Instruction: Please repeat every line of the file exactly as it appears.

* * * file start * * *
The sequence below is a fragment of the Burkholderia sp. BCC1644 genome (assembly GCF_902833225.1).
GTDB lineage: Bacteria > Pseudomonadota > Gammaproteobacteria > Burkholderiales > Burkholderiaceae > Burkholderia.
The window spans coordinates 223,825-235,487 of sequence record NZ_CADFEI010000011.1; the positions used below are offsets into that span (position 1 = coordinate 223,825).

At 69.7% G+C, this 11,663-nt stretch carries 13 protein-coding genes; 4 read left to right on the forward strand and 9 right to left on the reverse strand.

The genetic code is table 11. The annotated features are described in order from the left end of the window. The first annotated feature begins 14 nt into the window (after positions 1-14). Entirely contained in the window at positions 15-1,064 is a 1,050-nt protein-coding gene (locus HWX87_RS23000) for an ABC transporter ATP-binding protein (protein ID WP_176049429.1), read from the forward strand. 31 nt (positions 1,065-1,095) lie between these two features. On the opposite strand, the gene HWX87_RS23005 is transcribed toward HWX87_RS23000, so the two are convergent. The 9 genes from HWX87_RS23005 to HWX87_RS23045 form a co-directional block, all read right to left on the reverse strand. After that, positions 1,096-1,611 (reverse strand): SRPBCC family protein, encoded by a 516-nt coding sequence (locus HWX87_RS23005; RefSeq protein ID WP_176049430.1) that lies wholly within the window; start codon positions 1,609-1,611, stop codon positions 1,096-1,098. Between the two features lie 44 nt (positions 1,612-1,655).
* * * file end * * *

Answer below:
The sequence below is a fragment of the Burkholderia sp. BCC1644 genome (assembly GCF_902833225.1).
GTDB lineage: Bacteria > Pseudomonadota > Gammaproteobacteria > Burkholderiales > Burkholderiaceae > Burkholderia.
The window spans coordinates 223,825-235,487 of sequence record NZ_CADFEI010000011.1; the positions used below are offsets into that span (position 1 = coordinate 223,825).

At 69.7% G+C, this 11,663-nt stretch carries 13 protein-coding genes; 4 read left to right on the forward strand and 9 right to left on the reverse strand.

The genetic code is table 11. The annotated features are described in order from the left end of the window. The first annotated feature begins 14 nt into the window (after positions 1-14). Entirely contained in the window at positions 15-1,064 is a 1,050-nt protein-coding gene (locus HWX87_RS23000) for an ABC transporter ATP-binding protein (protein ID WP_176049429.1), read from the forward strand. 31 nt (positions 1,065-1,095) lie between these two features. On the opposite strand, the gene HWX87_RS23005 is transcribed toward HWX87_RS23000, so the two are convergent. The 9 genes from HWX87_RS23005 to HWX87_RS23045 form a co-directional block, all read right to left on the reverse strand. After that, positions 1,096-1,611 (reverse strand): SRPBCC family protein, encoded by a 516-nt coding sequence (locus HWX87_RS23005; RefSeq protein ID WP_176049430.1) that lies wholly within the window; start codon positions 1,609-1,611, stop codon positions 1,096-1,098. Between the two features lie 44 nt (positions 1,612-1,655).